The children stop for a chat with the overseer, then ride onward to the house, for dinner must be ready.

Just as the meal is over, and the family leave the dining-room, the convent bells begin to ring. It is six o'clock, the time for evening prayer, and all bow their heads in silence. Although Manuel is a little boy, he likes these quiet moments in the day. The air is filled with peace; it seems as though he feels God's love more fully than at any other time.

CHAPTER VI.

SONGS AND STORIES.

NIGHT falls suddenly on this beautiful home. There is no long twilight as in northern lands; and soon the stars are shining, myriads of them. They do not twinkle, but give a strong, steady light.

[Illustration: "THE HOMES OF THE WORKMEN"]

This is the best part of the day. The planter sits on the veranda, smoking; his wife, in her delicate evening dress, keeps him company. Teresa plays some sweet tunes on her guitar and sings, while her duenna sits back in a rattan chair and dozes. Manuel and Dolores dance together along the garden paths or play with their fireflies.

Hark! listen to that lively music coming from the homes of the workmen. We know there are mandolins among the instruments they are playing, but what is that strange, swishing noise we hear, keeping time with the other instruments? It is somewhat like the sound of shuffling feet. It is made upon gourds notched in many places, with holes in the shape of triangles cut in the necks.

A few nights ago Manuel and Dolores begged their father to take them over to the "quarters," as the cabins of the coloured farm labourers are called. Manuel said:

"We want to see the sport. They have such good times over there when their work is done, and do tell such funny stories. But, after all, papa, it's the way they tell them that I like best. Their black eyes are so solemn and look as though they believed every word that is said."

When the planter and his children drew near, they found the coloured people squatting in a big circle in front of one of the huts. The sun was just setting in a great round ball in the west. There was still light enough in the sky to show the shining dark faces ranged around. Two rows of glistening ivory teeth could be plainly seen in each face as the workmen jumped up to bow and smile before "Massa, little Massa, and little Missus." They were quite proud to be honoured by a visit from these great people. And now the sun suddenly dropped below the horizon, and the air seemed filled with the darkness.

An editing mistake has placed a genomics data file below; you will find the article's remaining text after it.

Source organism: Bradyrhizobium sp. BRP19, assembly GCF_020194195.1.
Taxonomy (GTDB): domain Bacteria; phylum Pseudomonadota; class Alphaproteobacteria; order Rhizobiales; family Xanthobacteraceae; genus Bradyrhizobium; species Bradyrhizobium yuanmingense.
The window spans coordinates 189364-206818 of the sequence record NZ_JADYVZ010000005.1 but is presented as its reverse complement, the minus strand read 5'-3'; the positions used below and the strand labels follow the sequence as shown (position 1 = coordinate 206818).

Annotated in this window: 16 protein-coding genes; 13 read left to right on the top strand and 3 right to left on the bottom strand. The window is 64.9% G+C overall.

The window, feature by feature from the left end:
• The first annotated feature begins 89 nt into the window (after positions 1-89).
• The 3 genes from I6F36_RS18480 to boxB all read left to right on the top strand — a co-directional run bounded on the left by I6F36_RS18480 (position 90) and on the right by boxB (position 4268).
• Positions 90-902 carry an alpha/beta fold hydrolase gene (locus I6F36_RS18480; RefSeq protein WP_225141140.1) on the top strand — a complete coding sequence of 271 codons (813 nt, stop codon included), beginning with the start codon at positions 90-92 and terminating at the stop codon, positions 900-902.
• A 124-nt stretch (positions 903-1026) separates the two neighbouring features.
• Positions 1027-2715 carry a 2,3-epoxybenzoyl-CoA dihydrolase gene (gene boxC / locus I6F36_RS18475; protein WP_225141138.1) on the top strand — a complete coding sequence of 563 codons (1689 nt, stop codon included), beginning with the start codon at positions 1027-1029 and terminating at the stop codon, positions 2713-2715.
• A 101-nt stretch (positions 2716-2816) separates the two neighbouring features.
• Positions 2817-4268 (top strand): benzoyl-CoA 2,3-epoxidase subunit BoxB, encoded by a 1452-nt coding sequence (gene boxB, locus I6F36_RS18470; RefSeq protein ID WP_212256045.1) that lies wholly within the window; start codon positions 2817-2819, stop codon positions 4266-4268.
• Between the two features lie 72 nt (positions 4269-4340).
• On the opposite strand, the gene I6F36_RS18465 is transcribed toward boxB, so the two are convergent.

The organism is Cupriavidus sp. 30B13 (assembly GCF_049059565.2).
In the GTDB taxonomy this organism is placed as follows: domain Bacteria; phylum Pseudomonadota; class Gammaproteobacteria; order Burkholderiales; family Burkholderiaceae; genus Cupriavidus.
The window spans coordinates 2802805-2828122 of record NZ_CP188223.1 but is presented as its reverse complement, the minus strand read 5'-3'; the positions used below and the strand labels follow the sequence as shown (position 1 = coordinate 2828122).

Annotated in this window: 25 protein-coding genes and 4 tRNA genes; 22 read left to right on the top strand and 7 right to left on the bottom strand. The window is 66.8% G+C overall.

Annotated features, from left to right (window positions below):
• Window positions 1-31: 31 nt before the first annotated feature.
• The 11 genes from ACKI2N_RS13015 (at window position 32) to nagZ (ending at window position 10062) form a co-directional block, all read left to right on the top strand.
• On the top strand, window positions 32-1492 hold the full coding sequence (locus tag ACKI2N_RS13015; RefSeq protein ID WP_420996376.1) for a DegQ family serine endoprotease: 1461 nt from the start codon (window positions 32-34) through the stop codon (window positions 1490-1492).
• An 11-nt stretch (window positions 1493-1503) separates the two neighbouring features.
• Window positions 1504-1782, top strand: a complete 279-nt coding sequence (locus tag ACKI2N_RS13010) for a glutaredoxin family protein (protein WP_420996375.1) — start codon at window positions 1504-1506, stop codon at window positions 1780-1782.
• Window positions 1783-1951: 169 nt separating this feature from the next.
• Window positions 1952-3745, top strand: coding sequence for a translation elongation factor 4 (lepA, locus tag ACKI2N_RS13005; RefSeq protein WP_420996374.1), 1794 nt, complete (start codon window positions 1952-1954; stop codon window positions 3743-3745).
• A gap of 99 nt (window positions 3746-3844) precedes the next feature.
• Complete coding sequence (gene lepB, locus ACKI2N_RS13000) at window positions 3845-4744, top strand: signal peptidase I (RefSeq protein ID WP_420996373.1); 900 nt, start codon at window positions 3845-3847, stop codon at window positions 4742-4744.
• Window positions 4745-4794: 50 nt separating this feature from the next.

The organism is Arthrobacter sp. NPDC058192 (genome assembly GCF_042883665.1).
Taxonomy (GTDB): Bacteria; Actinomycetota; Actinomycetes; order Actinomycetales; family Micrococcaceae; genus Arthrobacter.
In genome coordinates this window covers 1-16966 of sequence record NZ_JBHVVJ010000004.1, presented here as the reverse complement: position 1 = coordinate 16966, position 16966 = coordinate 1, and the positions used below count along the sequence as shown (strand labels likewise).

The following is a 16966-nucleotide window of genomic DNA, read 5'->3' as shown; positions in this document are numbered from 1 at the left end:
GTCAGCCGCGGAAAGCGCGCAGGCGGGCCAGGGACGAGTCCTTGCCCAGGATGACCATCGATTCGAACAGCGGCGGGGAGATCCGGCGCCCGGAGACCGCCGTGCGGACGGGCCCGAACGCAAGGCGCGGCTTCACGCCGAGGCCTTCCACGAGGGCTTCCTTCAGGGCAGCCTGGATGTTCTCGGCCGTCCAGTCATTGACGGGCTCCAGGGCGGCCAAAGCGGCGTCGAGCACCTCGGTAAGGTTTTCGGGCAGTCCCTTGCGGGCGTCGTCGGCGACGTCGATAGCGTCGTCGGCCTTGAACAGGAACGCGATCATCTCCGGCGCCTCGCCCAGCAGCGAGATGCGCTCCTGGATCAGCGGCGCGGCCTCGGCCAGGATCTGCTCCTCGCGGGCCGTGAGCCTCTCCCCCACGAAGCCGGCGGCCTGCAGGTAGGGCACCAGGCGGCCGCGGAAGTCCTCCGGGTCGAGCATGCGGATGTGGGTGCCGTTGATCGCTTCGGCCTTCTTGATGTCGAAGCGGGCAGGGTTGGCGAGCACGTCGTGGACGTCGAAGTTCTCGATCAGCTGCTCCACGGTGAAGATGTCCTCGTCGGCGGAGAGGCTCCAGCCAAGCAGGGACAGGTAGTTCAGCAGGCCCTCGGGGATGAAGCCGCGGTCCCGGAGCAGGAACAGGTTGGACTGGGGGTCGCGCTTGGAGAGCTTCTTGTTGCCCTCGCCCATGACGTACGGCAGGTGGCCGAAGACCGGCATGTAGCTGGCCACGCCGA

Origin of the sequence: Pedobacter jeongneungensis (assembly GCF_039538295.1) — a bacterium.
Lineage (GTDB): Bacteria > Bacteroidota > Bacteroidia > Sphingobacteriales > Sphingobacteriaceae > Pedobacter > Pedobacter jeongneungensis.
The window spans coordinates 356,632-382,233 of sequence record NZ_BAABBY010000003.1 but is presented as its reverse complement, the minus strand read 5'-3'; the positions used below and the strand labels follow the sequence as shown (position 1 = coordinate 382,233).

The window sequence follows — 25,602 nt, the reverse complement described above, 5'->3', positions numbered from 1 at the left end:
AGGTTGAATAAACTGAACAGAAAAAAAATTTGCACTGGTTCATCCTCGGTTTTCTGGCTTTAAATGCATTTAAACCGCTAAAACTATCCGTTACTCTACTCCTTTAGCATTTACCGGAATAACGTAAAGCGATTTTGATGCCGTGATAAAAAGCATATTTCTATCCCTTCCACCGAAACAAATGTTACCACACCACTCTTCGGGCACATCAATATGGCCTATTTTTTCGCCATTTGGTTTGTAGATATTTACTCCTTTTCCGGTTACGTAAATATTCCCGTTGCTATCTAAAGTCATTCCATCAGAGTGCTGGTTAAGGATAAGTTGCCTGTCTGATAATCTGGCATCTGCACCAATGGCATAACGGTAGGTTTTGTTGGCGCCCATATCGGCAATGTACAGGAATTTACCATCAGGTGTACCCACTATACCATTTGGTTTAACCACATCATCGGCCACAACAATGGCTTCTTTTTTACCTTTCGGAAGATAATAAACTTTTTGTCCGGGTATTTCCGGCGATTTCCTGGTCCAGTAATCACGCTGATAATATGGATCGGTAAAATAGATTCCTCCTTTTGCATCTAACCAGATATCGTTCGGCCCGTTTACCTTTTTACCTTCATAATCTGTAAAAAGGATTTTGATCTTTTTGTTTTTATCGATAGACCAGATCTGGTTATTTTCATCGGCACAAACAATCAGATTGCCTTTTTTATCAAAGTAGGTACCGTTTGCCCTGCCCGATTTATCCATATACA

It was the sign to begin, and the blacks, at a motion from their leader, started in with an old, old song not learned from books; it had been handed down from the time when their people lived in their native land of Africa. It was a song about a beautiful star, and before it was ended Dolores and Manuel felt as if the star itself were a living friend and helper of these ignorant, earnest people.

Sing! The word does not begin to describe the music they not only heard but saw and felt. The voices of the singers were sweet and rich; their bodies swayed back and forth, keeping perfect time. Their great round eyes rolled from side to side, and as they sang verse after verse, they seemed to forget their company as well as themselves. Their faces shone with a smile of perfect happiness.

When the song was ended a story was called for, and an old gray-haired man began to tell this tale of the elephant and the whale.

"Once upon a time an elephant was walking on the shore. He saw a whale in the water. He spoke to the whale and said:

"'Brother Whale, I can pull you up on to the shore.'

"'Indeed you can't,' cried the whale.

"'I bet three thousand dollars that I can,' the elephant answered.

"'All right, let me see you try,' the whale said, quickly, and went away.

"Soon afterward they met again. The whale spoke this time, and said:

"'Brother Elephant, I can pull you into the sea.'

"'What an idea!' said the elephant. 'No man in the world could pull me into the sea.'

"Brother Rabbit heard the two talking, and said:

"'I'll try it to-morrow at twelve o'clock.'

"He went away and got a piece of rope. He tied one end of it around the whale's neck and the other around the elephant's neck. Then he said:

"'When I speak the word you must both pull hard.'

"Now when the whale pulled, he dragged the elephant into the sea. He said:

"'You, Brother Elephant, think the little rabbit is doing all this.'

"Then the elephant pulled hard, and brought the whale into the surf. The whale caught underneath a shelf of rock and the elephant found himself fastened to a big tree.

"These two mightiest of creatures pulled and pulled, till at last the rope broke, and the elephant was jerked way back into the forest and the whale was jerked way out to sea. That is why you always see the whale in the ocean and the elephant in the woods."

There was a great clapping of hands when the tale was ended. After that, there were other songs and stories, while the faces of the people grew more earnest and eager after each one.

It was growing late, and Manuel's father said:

"Come, children, we must go now. Your mother will be watching for you. It is long past your bedtime."

As they walked homeward, Manuel was quiet for some time. Then he said:

"Father, what nonsense many of these stories are! Yet I like them, too, because they seem to bring one so near all living things. Even the rabbit and the elephant are brothers to them. It's a little odd, though, that in their animal stories they always make the rabbit the wisest."

Sometimes Manuel's father walks over to the "quarters" with his boy to see the dancing. It is wild and exciting; it fairly makes Manuel dizzy to watch the people twist and turn themselves about. It is so different from the slow, graceful steps he and Dolores have been taught.